Paris – Three votes by the European Parliament in recent years have exposed deep divisions between EU members from the wealthier west and the previously communist east of the bloc.
– Migrant quotas –
On September 17, 2015, amid Europe’s worst migrant crisis since World War II, the EU assembly backed plans to relocate 120,000 refugees around the EU to help share the burden of the frontline states of Greece, Hungary and Italy.
In a non-binding vote, lawmakers approved by a large majority plans drawn up by the European Commission — the EU’s executive — with 371 voting for, 124 against and 55 abstaining.
Socialist, liberal and centre-right groups in the parliament largely backed the quotas.
But of their 70 Euro-MPs who voted against or abstained, 61 came from former communist bloc countries in eastern Europe: Hungary, Latvia, Poland, Romania, Slovakia and the Czech Republic.
Ethnically and religiously homogenous, the traditionally Christian eastern countries are marked by their history as ex-Soviet satellites when they were cut off from the rest of the world.
They fear an influx of refugees from Muslim countries would expose them to a “terrorist threat”, the Polish Institute of International Affairs said at the time of the vote.
– Censuring Hungary –
On September 12, 2018, the European Parliament voted to launch a rare procedure that could lead to sanctions against Viktor Orban’s populist Hungarian government for posing a “systemic threat” to the EU’s founding values.
It was the first time the parliament had initiated such action under Article 7 of the EU Treaty, sometimes described as a “nuclear option”.
The motion won the two-thirds of votes needed for its adoption, with 449 votes for, 197 against and 47 abstentions.
But once again Euro-MPS from eastern countries of Bulgaria, Hungary, Poland, Slovakia, Slovenia and the Czech Republic mostly voted against or abstained.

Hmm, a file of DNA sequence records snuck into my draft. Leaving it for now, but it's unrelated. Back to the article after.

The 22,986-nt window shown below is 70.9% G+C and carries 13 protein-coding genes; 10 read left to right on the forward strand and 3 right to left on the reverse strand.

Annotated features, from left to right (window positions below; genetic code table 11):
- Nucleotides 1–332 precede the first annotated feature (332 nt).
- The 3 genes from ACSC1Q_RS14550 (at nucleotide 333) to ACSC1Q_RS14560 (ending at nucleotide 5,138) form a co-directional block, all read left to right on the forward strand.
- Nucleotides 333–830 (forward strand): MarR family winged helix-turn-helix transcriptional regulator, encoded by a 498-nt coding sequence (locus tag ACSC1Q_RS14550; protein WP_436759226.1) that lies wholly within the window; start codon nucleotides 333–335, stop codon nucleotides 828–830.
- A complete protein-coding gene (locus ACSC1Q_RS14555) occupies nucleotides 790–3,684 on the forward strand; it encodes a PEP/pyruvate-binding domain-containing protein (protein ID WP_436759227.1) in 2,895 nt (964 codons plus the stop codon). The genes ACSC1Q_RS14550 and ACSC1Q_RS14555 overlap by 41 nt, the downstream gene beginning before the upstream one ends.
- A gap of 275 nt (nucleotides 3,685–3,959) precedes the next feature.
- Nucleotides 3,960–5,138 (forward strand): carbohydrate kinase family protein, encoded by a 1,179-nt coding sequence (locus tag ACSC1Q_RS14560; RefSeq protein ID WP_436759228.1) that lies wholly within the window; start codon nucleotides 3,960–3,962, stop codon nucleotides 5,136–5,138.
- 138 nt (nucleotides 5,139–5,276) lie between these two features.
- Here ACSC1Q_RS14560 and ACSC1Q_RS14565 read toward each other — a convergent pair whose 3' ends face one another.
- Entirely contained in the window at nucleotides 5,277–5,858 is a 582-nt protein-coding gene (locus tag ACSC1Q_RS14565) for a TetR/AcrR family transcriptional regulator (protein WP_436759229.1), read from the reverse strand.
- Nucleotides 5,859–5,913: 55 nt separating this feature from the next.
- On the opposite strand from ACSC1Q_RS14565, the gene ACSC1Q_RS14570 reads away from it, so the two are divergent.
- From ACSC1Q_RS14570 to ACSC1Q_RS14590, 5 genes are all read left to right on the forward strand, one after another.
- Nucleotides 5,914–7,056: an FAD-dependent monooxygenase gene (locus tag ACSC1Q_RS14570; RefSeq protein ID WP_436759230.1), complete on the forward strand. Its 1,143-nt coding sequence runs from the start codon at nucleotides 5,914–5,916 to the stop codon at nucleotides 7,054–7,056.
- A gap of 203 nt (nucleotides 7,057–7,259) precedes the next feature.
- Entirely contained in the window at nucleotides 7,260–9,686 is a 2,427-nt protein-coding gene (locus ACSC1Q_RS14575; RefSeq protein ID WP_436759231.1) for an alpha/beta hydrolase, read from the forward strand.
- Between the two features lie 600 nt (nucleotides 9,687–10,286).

The vote had been called after a report on Hungary that voiced concerns about judicial independence, corruption, the rights of minorities and refugees, and academic, religious and media freedoms.
The motion is highly unlikely to succeed as Poland — a fellow ex-communist state that is also facing an Article 7 procedure — has promised to wield its veto to prevent sanctions.
– Short-term workers –
The European Parliament on May 29, 2018 voted after two years of laborious negotiations in favour of reforms to rules for workers on short-term contracts in other EU countries.
The reforms were aimed at ending abuses of legislation that allows companies to send workers from low-wage countries to jobs in wealthier western Europe for short periods.
It had led to charges of “social dumping” because companies were not required to make contributions to the host country’s health and welfare systems, and posted workers were in some cases paid less than in their homeland.
Here too eastern Euro-MPS from Hungary, Poland, Slovakia and the Czech Republic voted against the legislation, possibly because they send more workers abroad than they take in.
Western European countries such as France and Germany, who host many expatriate workers, welcomed the reforms.
By Jean-Philippe Chognot